Perspectives 2018: Taking a second look

Regional differences are still palpable in attitudes to investing in secondaries, according to Private Equity International's Perspectives 2018 survey.

Limited partner appetite for secondaries funds is at an all-time high. More capital was raised for the strategy in the first six months than any other half-year period, with almost $24 billion collected for private equity secondaries vehicles alone as of the end of June, according to PEI data.

By the end of the third quarter, the amount of capital raised for buying stakes in private equity funds hit $26.9 billion, slightly surpassing that raised at the same point last year. It is clear LPs are hungry for secondaries: according to the Perspectives 2018 Survey, almost three-quarters of limited partners globally commit to private equity secondaries funds in some way, either through defined allocations or opportunistically.

Regional differences are palpable: North American LPs are much more opportunistic when it comes to the strategy, with almost 72 percent responding that they invest opportunistically versus less than half in western Europe.

Source: Private Equity International

“A lot of European LPs have so far not taken the time to think about the place of a secondaries GP in their portfolio,” says Sunaina Sinha, managing partner at London-based placement agent and advisory firm Cebile Capital. “They are weighing [secondaries] against their existing portfolio and saying, I don’t need to change. There’s a lot of, if it ain’t broke, don’t fix it.”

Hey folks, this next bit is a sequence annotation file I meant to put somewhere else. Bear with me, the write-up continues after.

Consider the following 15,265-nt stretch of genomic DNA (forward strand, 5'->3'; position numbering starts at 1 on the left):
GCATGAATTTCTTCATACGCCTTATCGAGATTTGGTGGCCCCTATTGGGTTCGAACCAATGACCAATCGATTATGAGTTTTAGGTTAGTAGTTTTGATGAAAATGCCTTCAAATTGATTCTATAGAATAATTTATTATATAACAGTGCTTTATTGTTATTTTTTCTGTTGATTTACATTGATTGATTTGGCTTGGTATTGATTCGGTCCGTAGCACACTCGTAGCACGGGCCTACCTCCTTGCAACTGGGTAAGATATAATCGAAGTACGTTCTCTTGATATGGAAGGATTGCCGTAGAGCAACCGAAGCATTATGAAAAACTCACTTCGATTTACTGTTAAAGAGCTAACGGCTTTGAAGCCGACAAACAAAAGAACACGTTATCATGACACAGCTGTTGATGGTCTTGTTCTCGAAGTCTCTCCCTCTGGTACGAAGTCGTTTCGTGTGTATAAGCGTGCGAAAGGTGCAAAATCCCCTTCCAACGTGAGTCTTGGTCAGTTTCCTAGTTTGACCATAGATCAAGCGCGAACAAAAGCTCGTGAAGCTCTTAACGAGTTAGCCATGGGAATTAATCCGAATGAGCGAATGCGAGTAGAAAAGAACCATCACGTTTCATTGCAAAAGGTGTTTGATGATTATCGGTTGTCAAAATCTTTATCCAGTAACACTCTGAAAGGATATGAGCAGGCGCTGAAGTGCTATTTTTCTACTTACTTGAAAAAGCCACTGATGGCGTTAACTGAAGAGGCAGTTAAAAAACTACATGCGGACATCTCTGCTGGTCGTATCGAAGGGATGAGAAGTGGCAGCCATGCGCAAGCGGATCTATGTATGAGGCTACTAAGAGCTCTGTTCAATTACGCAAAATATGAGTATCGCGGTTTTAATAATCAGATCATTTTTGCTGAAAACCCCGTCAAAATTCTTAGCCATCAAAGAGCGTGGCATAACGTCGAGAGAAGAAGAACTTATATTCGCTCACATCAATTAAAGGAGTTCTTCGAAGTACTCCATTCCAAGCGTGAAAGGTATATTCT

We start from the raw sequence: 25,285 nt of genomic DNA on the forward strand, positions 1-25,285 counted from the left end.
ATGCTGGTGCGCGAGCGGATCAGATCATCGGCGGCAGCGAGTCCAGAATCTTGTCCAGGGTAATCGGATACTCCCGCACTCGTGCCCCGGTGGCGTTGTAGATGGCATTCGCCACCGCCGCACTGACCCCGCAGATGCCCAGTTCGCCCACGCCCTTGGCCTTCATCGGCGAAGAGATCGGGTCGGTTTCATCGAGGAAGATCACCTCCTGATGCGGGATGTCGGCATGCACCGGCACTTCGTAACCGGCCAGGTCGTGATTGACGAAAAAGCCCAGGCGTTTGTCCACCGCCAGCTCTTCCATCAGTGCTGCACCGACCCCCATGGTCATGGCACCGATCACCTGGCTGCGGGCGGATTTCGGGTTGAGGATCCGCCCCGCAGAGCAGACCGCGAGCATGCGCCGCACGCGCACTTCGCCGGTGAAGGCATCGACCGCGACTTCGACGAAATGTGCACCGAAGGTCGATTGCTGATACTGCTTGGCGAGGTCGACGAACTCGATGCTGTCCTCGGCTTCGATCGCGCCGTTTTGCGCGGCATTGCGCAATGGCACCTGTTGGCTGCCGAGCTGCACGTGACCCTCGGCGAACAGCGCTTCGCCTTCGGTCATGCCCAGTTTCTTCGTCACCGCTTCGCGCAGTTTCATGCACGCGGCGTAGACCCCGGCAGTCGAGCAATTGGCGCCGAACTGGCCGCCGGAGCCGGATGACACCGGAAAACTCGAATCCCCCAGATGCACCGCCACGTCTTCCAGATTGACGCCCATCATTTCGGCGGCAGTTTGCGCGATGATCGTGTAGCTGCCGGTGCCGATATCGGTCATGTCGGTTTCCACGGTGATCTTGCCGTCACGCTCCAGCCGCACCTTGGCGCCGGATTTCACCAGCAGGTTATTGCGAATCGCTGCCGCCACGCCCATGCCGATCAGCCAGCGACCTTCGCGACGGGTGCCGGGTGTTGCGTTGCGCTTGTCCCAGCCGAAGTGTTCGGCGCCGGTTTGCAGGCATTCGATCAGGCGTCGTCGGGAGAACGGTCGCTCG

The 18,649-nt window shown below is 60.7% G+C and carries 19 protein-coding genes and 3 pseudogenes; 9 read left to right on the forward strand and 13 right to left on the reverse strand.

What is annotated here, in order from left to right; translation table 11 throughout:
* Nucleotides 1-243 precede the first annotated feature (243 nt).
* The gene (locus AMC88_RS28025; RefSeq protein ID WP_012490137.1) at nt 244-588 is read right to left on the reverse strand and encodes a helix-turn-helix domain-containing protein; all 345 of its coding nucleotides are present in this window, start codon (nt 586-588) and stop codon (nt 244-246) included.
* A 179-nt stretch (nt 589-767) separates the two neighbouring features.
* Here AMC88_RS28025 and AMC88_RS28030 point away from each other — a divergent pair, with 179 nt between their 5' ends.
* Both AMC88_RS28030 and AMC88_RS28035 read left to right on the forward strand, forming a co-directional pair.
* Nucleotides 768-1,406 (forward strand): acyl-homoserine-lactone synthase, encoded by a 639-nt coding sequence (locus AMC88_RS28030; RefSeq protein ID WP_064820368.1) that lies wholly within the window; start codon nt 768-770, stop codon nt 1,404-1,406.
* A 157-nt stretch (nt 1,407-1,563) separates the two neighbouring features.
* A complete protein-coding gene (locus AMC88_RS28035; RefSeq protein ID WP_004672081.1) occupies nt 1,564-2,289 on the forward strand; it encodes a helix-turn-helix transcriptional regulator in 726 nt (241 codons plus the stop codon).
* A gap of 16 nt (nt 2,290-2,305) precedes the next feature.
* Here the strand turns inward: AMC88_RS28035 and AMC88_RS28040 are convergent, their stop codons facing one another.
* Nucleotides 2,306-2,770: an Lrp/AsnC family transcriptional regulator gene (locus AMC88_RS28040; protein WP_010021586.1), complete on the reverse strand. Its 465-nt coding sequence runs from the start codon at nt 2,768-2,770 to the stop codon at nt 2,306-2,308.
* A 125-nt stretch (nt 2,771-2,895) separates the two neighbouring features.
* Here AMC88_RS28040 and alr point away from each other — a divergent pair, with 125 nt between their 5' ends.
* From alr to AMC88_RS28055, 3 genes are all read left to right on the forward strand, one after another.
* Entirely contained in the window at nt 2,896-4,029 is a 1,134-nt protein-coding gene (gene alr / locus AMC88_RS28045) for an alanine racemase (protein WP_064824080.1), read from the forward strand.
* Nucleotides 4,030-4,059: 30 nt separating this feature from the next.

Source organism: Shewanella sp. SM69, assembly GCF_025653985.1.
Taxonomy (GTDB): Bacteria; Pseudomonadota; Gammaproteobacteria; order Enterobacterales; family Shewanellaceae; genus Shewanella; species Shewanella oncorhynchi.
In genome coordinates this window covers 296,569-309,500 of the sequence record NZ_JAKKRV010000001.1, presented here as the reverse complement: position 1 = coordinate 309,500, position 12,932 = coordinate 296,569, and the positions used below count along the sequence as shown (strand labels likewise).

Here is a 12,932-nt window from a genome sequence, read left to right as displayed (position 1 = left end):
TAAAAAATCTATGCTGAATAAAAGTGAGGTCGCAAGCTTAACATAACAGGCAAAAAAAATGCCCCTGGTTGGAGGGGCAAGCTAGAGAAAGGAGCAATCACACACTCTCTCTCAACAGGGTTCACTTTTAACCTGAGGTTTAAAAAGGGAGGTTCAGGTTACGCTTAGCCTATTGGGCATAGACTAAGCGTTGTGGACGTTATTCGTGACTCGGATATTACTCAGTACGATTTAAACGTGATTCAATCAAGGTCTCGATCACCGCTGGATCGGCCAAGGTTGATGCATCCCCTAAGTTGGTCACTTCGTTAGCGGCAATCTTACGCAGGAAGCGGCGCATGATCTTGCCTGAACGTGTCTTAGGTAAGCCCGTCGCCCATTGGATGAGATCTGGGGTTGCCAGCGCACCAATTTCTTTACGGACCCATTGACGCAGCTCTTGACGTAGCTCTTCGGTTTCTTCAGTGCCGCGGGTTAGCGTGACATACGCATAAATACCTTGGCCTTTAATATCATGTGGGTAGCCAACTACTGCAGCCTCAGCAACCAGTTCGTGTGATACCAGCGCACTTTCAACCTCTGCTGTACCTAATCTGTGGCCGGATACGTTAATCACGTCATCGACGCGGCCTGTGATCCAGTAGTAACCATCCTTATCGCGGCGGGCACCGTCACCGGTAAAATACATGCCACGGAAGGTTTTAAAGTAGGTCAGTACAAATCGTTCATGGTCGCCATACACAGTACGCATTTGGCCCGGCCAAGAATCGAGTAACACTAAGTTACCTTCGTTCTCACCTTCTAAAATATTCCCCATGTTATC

Still, more than one quarter of LPs globally do not commit to private equity secondaries funds, according to the survey. This figure isn’t surprising as LPs have a multitude of other alternatives strategies to choose from – buyout, growth, venture – which deliver higher returns, Sinha says. While an attractive way to beat the J-curve by deploying capital faster as well as diversifying a portfolio by vintage and manager, secondaries do not appear de rigueur in an investment portfolio…for now.

A few developments this year signal that LPs are becoming increasingly savvy when it comes to the strategy. In October Singaporean state-owned investor Temasek emerged on the buyside of a portfolio of buyout stakes from British Columbia Investment Management Corporation, and State of Wisconsin Investment Board invested $231 million over the summer in acquiring stakes in eight real estate funds.

While some of these deals are sporadic, other traditional LPs are in for the long haul. In May, Public Sector Pension Investment Board, one of Canada’s largest public pensions, told sister publication Secondaries Investor it was planning on building an in- house secondaries team as early as 2019. Clearly, LPs are starting to see the bene t of being on both sides of secondaries deals.

LPs are also becoming more selective in the type of secondaries strategy they prefer. According to a survey conducted by PEI and Switzerland-based Montana Capital Partners in September, family offices that invest in secondaries are most likely to do so via direct secondaries – acquiring portfolios of direct minority stakes in companies – than any other method.The reason? “Carry and fees – nothing more complicated than that,” says Richard Clarke-Jervoise, head of private equity at Stonehage Fleming.

As the secondaries market races towards a potential record year for both fundraising and deal volume – intermediaries are predicting at more than $42 billion in closed transactions – the year ahead for the market looks promising. Giant firms including Ardian, Lexington Partners and possibly Coller Capital may be eyeing flagship fund launches in the next 12 to 18 months, and niche players focusing on strategies such as preferred equity and GP-led restructurings will no doubt hit the fundraising trail.

The range of opportunities for LPs to access the strategy is more attractive than ever – secondaries firms will do well to strike while the iron is hot.